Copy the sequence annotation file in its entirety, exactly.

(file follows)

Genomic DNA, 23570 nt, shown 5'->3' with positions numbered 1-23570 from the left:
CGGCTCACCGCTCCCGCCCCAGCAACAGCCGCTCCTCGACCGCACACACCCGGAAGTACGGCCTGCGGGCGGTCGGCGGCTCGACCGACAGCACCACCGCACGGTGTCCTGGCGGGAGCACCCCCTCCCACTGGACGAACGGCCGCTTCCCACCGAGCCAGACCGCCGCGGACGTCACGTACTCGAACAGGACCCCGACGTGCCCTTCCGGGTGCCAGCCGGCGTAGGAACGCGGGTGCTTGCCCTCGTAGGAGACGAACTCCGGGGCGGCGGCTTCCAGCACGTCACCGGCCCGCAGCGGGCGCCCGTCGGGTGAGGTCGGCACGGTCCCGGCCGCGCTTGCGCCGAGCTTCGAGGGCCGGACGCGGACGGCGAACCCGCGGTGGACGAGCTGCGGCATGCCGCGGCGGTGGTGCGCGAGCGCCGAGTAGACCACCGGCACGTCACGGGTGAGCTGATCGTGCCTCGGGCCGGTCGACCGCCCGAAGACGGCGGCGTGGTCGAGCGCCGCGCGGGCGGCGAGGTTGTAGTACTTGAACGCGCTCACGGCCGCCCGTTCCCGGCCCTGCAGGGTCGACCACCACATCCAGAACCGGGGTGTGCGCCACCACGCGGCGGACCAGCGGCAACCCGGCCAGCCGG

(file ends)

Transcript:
Genomic DNA, 23570 nt, shown 5'->3' with positions numbered 1-23570 from the left:
CGGCTCACCGCTCCCGCCCCAGCAACAGCCGCTCCTCGACCGCACACACCCGGAAGTACGGCCTGCGGGCGGTCGGCGGCTCGACCGACAGCACCACCGCACGGTGTCCTGGCGGGAGCACCCCCTCCCACTGGACGAACGGCCGCTTCCCACCGAGCCAGACCGCCGCGGACGTCACGTACTCGAACAGGACCCCGACGTGCCCTTCCGGGTGCCAGCCGGCGTAGGAACGCGGGTGCTTGCCCTCGTAGGAGACGAACTCCGGGGCGGCGGCTTCCAGCACGTCACCGGCCCGCAGCGGGCGCCCGTCGGGTGAGGTCGGCACGGTCCCGGCCGCGCTTGCGCCGAGCTTCGAGGGCCGGACGCGGACGGCGAACCCGCGGTGGACGAGCTGCGGCATGCCGCGGCGGTGGTGCGCGAGCGCCGAGTAGACCACCGGCACGTCACGGGTGAGCTGATCGTGCCTCGGGCCGGTCGACCGCCCGAAGACGGCGGCGTGGTCGAGCGCCGCGCGGGCGGCGAGGTTGTAGTACTTGAACGCGCTCACGGCCGCCCGTTCCCGGCCCTGCAGGGTCGACCACCACATCCAGAACCGGGGTGTGCGCCACCACGCGGCGGACCAGCGGCAACCCGGCCAGCCGG